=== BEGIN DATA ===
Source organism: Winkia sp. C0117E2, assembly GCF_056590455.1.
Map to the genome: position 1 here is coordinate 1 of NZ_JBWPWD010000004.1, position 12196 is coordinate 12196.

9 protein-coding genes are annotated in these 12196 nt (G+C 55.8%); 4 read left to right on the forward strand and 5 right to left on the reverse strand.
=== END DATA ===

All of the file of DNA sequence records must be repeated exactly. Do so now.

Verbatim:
Source organism: Winkia sp. C0117E2, assembly GCF_056590455.1.
Map to the genome: position 1 here is coordinate 1 of NZ_JBWPWD010000004.1, position 12196 is coordinate 12196.

9 protein-coding genes are annotated in these 12196 nt (G+C 55.8%); 4 read left to right on the forward strand and 5 right to left on the reverse strand.